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Fistula Campaign Targets More Zimbabwe Women

  • Tatenda Gumbo

Women inside a clinic in Uganda

Women inside a clinic in Uganda

The Women and Health Alliance International, Chinhoyi Provincial Hospital, the Ministry of Health and their partners in the United Nations will next Monday launch another obstetric fistula operation campaign in Zimbabwe with plans to assist some 45 women living with the debilitating condition.

The program which will run from August 18th to August 31st will assist women throughout the country with free transportation, boarding, consultations and surgeries being provided by doctors.

An obstetric fistula is a serious internal organ injury sustained during child birth, leaving women with urinary and other internal scars.

Obstetric fistula cases range from women who have lived with the condition for over 20 years to other young women that are left with the condition after giving birth in their teens.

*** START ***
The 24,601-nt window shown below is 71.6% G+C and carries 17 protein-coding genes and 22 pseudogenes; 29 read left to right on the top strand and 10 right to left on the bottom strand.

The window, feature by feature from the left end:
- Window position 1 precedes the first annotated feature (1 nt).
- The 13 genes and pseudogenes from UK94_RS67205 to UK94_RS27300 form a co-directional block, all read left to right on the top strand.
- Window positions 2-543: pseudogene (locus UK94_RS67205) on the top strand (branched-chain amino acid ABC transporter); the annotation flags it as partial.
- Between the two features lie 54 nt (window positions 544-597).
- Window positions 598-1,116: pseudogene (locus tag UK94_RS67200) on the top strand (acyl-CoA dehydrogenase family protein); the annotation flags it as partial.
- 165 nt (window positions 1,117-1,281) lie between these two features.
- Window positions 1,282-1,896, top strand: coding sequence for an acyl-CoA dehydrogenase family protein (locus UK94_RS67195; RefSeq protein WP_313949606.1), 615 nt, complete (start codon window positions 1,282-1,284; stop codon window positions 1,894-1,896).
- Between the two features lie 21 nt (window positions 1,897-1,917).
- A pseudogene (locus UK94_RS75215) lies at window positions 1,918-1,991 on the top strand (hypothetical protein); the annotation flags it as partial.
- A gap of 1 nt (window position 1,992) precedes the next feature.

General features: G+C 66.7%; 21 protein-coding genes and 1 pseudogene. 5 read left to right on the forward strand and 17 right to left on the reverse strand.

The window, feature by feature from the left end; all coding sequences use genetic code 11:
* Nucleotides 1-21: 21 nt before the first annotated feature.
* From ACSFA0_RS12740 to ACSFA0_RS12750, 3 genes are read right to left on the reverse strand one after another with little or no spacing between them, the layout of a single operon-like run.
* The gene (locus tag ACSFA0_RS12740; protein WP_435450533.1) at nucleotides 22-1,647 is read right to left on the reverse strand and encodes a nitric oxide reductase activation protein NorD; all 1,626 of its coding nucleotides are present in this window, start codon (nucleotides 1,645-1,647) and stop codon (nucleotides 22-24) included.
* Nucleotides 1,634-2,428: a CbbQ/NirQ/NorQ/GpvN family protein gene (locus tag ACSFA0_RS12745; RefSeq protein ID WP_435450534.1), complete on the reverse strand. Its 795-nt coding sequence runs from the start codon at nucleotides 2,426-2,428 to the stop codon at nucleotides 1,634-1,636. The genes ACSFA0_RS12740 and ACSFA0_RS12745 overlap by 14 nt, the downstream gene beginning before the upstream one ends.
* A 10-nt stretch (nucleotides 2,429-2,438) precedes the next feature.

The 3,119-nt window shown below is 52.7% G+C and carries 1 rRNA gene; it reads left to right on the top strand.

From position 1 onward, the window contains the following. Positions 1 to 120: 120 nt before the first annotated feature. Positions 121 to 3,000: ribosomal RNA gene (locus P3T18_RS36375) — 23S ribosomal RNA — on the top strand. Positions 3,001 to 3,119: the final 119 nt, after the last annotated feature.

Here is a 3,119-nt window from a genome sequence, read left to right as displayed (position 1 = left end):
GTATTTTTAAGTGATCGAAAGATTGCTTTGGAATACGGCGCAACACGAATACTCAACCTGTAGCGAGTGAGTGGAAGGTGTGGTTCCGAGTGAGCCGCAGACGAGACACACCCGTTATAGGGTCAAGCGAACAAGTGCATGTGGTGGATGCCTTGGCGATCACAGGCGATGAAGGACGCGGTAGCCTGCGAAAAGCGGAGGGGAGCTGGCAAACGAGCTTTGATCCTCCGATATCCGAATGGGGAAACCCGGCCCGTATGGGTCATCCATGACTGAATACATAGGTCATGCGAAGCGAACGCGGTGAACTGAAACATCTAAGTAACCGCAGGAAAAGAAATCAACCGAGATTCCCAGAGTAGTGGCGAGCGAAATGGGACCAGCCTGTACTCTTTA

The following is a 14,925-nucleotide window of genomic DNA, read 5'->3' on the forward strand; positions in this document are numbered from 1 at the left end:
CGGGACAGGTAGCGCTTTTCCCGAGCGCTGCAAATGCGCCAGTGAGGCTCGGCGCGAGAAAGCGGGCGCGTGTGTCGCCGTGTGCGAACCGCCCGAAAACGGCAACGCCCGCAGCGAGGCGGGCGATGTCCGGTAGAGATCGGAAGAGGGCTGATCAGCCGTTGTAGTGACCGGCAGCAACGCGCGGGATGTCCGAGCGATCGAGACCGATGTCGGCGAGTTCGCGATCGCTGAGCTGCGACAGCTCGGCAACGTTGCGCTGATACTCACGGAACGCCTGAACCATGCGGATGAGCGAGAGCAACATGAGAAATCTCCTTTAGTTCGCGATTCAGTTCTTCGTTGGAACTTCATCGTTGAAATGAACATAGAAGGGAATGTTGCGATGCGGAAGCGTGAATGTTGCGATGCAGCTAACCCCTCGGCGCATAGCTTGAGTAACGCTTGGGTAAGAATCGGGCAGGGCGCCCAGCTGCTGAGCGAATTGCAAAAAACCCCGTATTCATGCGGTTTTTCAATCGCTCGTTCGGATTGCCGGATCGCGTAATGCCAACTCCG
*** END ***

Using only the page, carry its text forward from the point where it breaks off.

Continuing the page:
National coordinator of the outreach program with Women and Health Alliance International, Priscilla Mabhande, said in Zimbabwe they have seen some extreme cases, but have been able to help women throughout the country.

“We had a woman who had nine children. The 9th delivery she had was the one that caused the fistula, however she had the fistula for 27 years now. She had the operation done, she stayed in the hospital for three weeks whilst recovering and by the time she left the hospital she said to us, ‘I thank you so much the team of WAHA for 27 years the people in my village called me the old woman who smells of urine, you have restored my dignity, you have restored my humanity'.”

According to WAHA, nearly 70 women have been assisted with their fistula since the beginning of 2015.

“Of those 72, about 58 have been totally cured which means by the time they went home they were absolutely in perfect condition. However there are some women who still come to us whose bladders are so badly damaged that they cannot have a total repair and instead they are given other options,” said Mabhande.

She noted that although in these cases the women cannot be fully assisted, the program will assist them and girls as much as possible.

“We still have them, there is no problem too great or too small we want every woman to step forward and let the surgeon help them make a decision.”

WAHA will conduct this surgery campaign for over 10 days, and then return to Zimbabwe for another campaign in October 2015.

The WAHA program is part of a 5-year national campaign to end obstetric fistula in Zimbabwe, which will launch an increased number of surgeries to tend to young girls and women living with the condition.

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